Material Procurement: Tips from the Trencheshttps://consultasg.com/wp-content/uploads/2023/01/materialsheader.jpg1440428ASGASG//consultasg.com/wp-content/uploads/2021/09/asg_195_WIP-web.png
Economic uncertainty, supply-chain disruptions, and a shortage of skilled tradespeople. While it is undoubtedly a challenging time for the construction industry, Andrew Miller, our own procurement and materials manager, says that despite the known volatility, it’s business as usual for many retailers.
Although retailers are trying their hardest to move on, the impacts of COVID are still rattling consumers. Political unrest,astronomical inflation, and slow lead times have made resources more difficult to secure. However, Andrew says despite a perceived economic slowdown and logistic challenges, many retailers are in post-COVID growth mode. “The majority want to go hard with designing, constructing, and opening stores.” Meanwhile, there are some brands that are taking more of a wait-and-see approach, he says.
Andrew’s expertise lies in both environmental design and materials sourcing, which gives him a solid understanding of all the forces at play when it comes to bringing a design project to life. From flooring to facades, Andrew and his team procure all the materials needed to build a modern store. We recently sat down with him for some insider insights about the current state of retail construction and some tips from the trenches for anyone considering a building project right now.
Tip 1: Keep Calm + Communicate
Other issues impacting materials right now include difficulty obtaining the ingredients used to make materials like powder coatings for fixtures. Even when materials are readily available, it can take an exceeding amount of time to get them to where they need to be, causing headaches for retailers, designers, and general contractors. Thankfully, Andrew says, continually communicating the situation with clients is key to their understanding of the challenges facing the building materials and construction industry today.
“Prices have increased a great deal for materials. Even though we create a timeline, the project can run longer than anticipated because of delays and so forth,” says Andrew. “Following up and communicating regularly is key, not only with clients but also with suppliers and contractors.” The process can test even the calmest of procurement managers. “It can be challenging not to get frustrated. Clients have been understanding overall, but, like us, most clients are also very eager to get the project done.”
Tip 2: Tweak the Plan + Find Workarounds
Innovation often comes from working within restraints, and Andrew welcomes this kind of progress within his industry. By finding workarounds within the design, using alternative materials, and tweaking construction plans, Andrew finds answers to project problems that would otherwise cause delays.
“Sometimes there are answers. We can work within the design concept to choose materials that have a shorter lead time,” he says. When it comes down to it, if a timeline is at risk, another material may have to do. “We have to work around it and find another source. It’s all part of the gig. These times are challenging, and it helps us to think outside the box about other directions we can take. It’s important to stay nimble and adaptive to meet brands’ needs.”
Tip 3: Work Ahead
Andrew says that it helps to get as much construction done ahead of time in-house. “When we build on-site and in layers, it helps keep things on track,” he says. Working ahead as much as possible can be a critical timesaver. When necessary, utilizing layered construction practices allow the team to build onto what they have as materials become available.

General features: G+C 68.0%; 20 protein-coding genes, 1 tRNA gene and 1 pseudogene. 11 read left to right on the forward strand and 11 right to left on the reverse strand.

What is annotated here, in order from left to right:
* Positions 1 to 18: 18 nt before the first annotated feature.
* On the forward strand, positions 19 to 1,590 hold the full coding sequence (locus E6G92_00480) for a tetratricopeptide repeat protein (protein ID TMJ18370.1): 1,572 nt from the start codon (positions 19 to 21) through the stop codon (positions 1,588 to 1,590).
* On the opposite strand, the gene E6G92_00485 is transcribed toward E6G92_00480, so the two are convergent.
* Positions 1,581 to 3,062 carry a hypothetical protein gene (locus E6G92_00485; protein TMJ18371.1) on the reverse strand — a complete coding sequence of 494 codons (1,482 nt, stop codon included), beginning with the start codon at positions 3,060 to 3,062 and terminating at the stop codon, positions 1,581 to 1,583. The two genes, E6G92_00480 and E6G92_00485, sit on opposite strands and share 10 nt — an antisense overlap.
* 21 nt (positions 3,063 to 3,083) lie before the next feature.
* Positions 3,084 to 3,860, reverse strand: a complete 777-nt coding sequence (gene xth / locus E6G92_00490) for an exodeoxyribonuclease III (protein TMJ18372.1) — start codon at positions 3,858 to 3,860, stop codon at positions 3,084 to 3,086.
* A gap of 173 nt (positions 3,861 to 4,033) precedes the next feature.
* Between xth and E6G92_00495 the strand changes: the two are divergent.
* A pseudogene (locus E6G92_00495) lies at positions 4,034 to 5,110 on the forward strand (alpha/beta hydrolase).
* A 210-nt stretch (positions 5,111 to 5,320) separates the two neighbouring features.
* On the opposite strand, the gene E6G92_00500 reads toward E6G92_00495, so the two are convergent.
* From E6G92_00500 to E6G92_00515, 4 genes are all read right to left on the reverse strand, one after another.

Tip 4: Keep it Local
Nearshoring is the new buzzword when it comes to sourcing—and with good reason. The movement of sourcing closer to home shortens lead times, lowers costs, and reduces carbon emissions. We can expect to see new, closer, manufacturing hubs dedicated to meeting U.S. and European demand. A Business of Fashion annual survey of chief purchasing officers in North America indicates that more than 75% expect to increase the share of sourcing from Central America in 2023 and more than 35% expect to increase the share from Mexico.
Another trend Andrew welcomes is local sourcing. His team calls on local suppliers to obtain materials and get the work done more quickly rather than waiting for a shipment to come for them to get started. “Sourcing locally and working with local suppliers on our projects has helped us weather the storm,” Andrew says.
Tip 5: Work Only with Trusted Partners
There’s also another issue at play within the trades industry right now—they are just too busy. “Jobs in the trades are in high demand, and an issue is holding people accountable when they can’t manage their workload,” Andrew says. Another challenge is the amount of effort it takes to build a great experience. “That’s why it is critical to call on only the ones you have a trusted partnership and working relationships with—and trust to get things done correctly.”
Tip 6: Slow Down + Think Sustainably
“I would love to see more sustainable materials used, but really, we are all just moving very fast and trying to get the materials,” says Andrew. “Some clients really want to incorporate sustainability where they can—but it’s usually in flooring material or eco-friendly fabric, not so much with building materials.”
While his team has created fixtures made of engineered plywood and he sees clients using sustainable materials to craft their mannequins. “I hope when the industry slows down (in a good way), we will be able to focus more on using the sustainable products of the future—fixtures, building materials, flooring, and even playing around with 3D printing to make small tables and stuff,” he says. “It’s the future. I hope we can use it to think bigger.”